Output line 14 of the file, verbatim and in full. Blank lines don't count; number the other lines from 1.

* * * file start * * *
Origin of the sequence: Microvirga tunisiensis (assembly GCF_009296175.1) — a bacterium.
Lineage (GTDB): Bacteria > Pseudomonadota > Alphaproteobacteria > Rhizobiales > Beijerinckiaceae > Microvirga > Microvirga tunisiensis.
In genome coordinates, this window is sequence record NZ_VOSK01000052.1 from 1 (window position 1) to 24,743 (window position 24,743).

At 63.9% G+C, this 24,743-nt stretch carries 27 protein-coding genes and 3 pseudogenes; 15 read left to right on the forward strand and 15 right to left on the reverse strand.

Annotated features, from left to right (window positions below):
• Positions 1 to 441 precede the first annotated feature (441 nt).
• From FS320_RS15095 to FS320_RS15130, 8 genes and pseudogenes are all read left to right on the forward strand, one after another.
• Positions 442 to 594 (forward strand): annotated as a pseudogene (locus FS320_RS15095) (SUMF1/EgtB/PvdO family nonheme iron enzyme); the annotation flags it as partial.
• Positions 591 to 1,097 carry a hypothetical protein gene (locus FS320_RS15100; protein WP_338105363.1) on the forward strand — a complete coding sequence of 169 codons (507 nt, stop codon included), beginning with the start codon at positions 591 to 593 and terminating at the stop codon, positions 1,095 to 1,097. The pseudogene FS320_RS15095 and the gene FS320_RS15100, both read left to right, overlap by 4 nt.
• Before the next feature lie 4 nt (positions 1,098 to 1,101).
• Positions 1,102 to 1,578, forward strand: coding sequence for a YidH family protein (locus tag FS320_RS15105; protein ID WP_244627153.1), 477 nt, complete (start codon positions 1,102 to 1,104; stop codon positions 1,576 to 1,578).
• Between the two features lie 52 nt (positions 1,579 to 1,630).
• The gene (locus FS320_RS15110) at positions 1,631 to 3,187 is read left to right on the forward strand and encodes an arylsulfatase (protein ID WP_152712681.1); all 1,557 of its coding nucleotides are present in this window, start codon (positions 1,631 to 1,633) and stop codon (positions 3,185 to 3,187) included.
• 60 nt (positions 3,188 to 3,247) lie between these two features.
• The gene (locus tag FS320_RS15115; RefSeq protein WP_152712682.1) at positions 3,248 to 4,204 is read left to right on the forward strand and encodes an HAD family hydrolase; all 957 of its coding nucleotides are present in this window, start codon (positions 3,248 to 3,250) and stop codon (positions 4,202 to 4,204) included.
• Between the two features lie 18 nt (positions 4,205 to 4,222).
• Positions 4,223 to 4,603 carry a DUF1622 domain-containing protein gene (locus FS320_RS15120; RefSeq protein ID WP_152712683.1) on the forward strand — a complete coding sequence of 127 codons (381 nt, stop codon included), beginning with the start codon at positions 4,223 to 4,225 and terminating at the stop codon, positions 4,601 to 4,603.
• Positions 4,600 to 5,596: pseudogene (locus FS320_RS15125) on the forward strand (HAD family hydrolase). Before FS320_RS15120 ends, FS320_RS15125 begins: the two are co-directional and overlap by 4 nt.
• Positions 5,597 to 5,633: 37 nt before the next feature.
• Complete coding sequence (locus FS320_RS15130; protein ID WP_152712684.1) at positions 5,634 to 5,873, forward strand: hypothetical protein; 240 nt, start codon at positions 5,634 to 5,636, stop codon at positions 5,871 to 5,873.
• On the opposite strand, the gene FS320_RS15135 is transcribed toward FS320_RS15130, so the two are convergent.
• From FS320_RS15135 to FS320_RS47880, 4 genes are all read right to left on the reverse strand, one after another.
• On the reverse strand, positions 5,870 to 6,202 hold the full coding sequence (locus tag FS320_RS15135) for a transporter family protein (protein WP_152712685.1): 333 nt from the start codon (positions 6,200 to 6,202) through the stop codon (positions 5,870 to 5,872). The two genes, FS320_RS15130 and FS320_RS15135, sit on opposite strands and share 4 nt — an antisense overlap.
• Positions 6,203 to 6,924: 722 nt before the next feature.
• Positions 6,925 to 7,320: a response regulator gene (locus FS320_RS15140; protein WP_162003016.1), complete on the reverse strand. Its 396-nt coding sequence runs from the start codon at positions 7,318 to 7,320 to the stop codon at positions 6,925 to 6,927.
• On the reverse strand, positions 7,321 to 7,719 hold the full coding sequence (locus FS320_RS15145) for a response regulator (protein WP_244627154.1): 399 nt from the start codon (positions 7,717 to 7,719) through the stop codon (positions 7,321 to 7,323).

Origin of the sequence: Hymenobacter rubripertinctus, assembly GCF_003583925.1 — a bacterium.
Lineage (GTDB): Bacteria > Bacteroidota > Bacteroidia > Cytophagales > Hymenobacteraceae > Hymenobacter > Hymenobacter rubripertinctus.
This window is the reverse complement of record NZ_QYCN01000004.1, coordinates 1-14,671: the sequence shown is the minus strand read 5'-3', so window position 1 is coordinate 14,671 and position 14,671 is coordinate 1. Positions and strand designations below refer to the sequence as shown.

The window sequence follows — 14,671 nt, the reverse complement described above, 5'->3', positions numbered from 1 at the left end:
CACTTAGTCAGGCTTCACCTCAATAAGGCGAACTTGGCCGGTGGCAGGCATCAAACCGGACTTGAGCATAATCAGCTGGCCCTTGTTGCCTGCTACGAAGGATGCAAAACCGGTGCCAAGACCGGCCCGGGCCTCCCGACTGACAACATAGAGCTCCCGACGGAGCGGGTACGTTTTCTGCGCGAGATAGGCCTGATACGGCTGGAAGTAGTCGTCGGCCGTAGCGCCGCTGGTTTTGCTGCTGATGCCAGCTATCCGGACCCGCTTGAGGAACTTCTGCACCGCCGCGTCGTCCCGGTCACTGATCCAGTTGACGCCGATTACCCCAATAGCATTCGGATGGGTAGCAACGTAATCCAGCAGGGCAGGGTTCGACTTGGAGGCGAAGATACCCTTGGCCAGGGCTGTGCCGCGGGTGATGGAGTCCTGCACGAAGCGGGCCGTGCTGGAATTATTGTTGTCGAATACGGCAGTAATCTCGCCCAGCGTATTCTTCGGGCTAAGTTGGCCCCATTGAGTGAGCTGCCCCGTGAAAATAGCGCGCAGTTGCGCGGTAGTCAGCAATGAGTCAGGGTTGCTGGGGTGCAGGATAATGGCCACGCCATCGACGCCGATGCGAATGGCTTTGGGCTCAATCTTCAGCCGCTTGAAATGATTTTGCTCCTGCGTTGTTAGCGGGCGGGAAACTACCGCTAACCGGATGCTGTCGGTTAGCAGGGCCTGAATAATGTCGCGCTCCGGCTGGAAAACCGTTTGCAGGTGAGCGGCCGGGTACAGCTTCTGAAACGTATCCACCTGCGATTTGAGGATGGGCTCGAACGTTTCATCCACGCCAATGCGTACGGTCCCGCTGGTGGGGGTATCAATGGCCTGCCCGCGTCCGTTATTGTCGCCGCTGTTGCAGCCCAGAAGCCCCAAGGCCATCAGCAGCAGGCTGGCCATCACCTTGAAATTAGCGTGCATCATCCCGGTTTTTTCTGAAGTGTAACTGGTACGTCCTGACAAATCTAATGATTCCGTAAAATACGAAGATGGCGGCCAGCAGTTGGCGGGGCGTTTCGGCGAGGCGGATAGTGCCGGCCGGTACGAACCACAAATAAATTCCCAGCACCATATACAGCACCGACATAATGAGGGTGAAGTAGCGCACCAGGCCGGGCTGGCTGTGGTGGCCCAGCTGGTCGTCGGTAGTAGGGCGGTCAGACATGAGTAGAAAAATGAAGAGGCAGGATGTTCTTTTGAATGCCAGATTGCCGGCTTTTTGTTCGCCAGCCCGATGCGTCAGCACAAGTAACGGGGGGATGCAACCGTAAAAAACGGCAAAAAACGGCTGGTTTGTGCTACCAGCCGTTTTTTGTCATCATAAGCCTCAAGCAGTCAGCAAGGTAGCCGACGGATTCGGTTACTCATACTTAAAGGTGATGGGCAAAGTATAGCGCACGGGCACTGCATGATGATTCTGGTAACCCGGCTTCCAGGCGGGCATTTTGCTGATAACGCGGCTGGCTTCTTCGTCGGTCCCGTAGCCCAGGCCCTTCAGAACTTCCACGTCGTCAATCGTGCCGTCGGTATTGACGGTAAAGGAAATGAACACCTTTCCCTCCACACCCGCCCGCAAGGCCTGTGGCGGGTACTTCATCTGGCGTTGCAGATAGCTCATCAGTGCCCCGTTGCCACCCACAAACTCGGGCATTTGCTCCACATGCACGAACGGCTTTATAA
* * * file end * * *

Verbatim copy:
• 60 nt (positions 3,188 to 3,247) lie between these two features.